The need for a carefully chosen structure is even more apparent in this era of working from home. Although more and more companies indicate that they want more flexibility in the future and thus continue to encourage working from home, you see that control mechanisms are still being introduced at many companies. People regularly sit in Teams meetings all day because they still find it difficult to give complete freedom. Some companies even determine what time people have their lunch break when working from home, while people sometimes have to make different choices at home because they also have to take others into account at home. Determine your ultimate goal and then determine which structure suits it best.
If you are a very customer-oriented organization, make sure that your people come into contact with customers a lot. Give them space to visit customers. Ensure that there are regular reports or presentations on customer needs and customer behavior. I spoke to a CEO who stated that he had large screens in all common areas, ranging from the coffee corner to the conference rooms, continuously sharing customer reviews, comments and references. So that they could see with their own eyes what the customer really thought and not what was whispered to them via-via.
How will you ensure that your marketing strategy can be implemented as effectively as possible? Here too you can use the steps of GOALS, that is the beauty of this method. Below again the 5 steps in a row.
The 5 steps of GOALS
- Goal: What is the motivational goal?
- Obstacle: What is the present obstacle?
- approach: What is the preferred approach?
- learning: What is the acquired knowledge?
- structure: What is the necessary structure?
When we advise clients on how to optimize their structure, we use the same 5 steps. We determine the goal, the obstacles, the approach and look at what knowledge we have gained in the process to arrive at the optimal implementation of the structure. So let’s do that together at the end of this blog series.
The parent motivational target of every marketing strategy is to create added value for the customer in a way that adds value for the organization. This by definition means that we have to create a structure that ensures that we know exactly what is of value to the customer and how we can create value for our own organization. We must therefore ensure that, on the one hand, we acquire insights from the market and, on the other hand, we must have insight into the relationship between our returns and investments.
Marketers who do not know exactly what their target group really wants or who do not know exactly what the actual result is, are by definition incapable of being successful.
They create insufficient added value for the customer, because they do not know what the customer really wants. Or they create insufficient added value for the organization because they make too high investments in relation to the ultimate returns. In short, both insights are crucial and every marketing organization must create structures to guarantee this.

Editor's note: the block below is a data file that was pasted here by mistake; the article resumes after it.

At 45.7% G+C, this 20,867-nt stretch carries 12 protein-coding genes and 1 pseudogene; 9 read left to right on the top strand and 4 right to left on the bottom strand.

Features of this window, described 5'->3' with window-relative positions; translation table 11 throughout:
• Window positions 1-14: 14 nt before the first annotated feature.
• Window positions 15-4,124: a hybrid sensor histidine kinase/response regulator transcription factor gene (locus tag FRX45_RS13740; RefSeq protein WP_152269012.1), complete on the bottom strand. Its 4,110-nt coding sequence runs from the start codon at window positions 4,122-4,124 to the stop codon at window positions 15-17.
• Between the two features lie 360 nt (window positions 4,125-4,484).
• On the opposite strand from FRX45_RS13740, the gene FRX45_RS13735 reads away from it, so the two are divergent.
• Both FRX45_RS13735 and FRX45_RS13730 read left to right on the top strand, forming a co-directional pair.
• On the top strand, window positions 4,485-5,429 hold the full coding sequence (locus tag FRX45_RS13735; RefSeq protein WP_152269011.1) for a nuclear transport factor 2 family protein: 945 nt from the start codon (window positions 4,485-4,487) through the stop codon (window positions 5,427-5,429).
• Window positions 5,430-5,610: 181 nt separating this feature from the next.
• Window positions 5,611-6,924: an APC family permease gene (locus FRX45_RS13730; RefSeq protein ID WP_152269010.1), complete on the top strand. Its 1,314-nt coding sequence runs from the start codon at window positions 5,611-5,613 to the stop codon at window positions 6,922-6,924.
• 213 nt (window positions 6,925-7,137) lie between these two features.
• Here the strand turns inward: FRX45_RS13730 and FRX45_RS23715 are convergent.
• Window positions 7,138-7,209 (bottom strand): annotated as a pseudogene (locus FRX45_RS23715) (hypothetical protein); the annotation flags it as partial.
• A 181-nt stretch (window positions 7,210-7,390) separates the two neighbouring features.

The same goes for the obstacles. Once we have clearly identified the main obstacles that stand in the way of our success, we must also organize structures for this. An organization that brings new introductions to the market too late should look at how it can drastically shorten its time-to-market and set up the corresponding structure for this. I myself often see a lack of knowledge about the customer as an obstacle, which once again emphasizes that there must be room within the marketing department to gain crucial marketing insights. I recently spoke with a marketer who was responsible for the marketing insights for the European market, but because of his position he was not allowed to travel within Europe and was therefore unable to see with his own eyes what the retail landscape in other countries looked like, for example. As a result, all advice was colored by the Dutch situation, which was very different from the rest of Europe.
If you then look at the approach that is chosen, then it is only logical that you should have the structure in order during this step. If you decide to take a very action-oriented approach to a brand and continuously optimize it, you have to make sure you have the right dashboards. You can optionally choose to outsource this, but then you have to set up a reporting structure that ensures that you quickly make the right choices and also quickly get the results of your choice reported. Time in this case is quite literally money, so the structure should result in as little valuable time as possible being lost.
Finally, we look at the learning, In other words, knowledge that we gain in the execution phase, then the reporting structure is again essential. How do we ensure that we collect the right information at the right time and in the right way? How do we ensure that we check and possibly test the optimized activities before we implement them? And how do we report the results of these activities? There are many questions, but the process often involves major investments and major interests.
Once you know what your goal is, what your obstacles are and what the best approach is, you can organize your department to perfection.
Then you can determine exactly which people you need, which resources you need or, for example, what information you need. Then you know when you need it and how you need it. Then you know what to do and what not to do. Then you are engaged in real strategic thinking. And then you see very clearly the structure that is needed to successfully put this into practice. And thus not only now, but also in the distant future to realize your GOALS!